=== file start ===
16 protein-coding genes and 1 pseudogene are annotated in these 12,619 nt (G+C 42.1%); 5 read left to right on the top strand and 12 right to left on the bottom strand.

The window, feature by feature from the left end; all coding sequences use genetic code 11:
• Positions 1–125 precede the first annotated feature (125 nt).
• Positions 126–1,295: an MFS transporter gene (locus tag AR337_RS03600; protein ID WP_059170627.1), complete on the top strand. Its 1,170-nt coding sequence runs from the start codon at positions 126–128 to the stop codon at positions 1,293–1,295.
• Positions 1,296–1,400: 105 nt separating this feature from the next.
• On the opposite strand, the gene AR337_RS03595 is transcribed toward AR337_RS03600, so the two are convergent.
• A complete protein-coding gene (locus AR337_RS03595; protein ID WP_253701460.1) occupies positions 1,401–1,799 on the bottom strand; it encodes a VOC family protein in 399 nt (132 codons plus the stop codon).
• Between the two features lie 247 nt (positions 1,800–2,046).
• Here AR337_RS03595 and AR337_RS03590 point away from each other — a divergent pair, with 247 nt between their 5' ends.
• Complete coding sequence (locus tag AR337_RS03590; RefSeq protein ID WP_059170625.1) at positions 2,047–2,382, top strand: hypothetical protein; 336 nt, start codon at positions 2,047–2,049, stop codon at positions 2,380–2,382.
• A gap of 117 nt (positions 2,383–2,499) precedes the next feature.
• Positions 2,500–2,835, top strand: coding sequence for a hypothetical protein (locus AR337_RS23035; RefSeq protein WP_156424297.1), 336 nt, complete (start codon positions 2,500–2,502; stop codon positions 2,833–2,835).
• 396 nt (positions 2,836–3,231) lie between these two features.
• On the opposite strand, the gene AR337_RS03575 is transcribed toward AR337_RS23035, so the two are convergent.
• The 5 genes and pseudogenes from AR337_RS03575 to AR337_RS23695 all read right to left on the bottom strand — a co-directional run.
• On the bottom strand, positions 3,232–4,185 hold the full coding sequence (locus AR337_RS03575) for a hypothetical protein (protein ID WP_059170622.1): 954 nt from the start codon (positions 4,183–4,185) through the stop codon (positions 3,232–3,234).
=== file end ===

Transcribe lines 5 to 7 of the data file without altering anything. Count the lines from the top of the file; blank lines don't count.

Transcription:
• Positions 1,296–1,400: 105 nt separating this feature from the next.
• On the opposite strand, the gene AR337_RS03595 is transcribed toward AR337_RS03600, so the two are convergent.
• A complete protein-coding gene (locus AR337_RS03595; protein ID WP_253701460.1) occupies positions 1,401–1,799 on the bottom strand; it encodes a VOC family protein in 399 nt (132 codons plus the stop codon).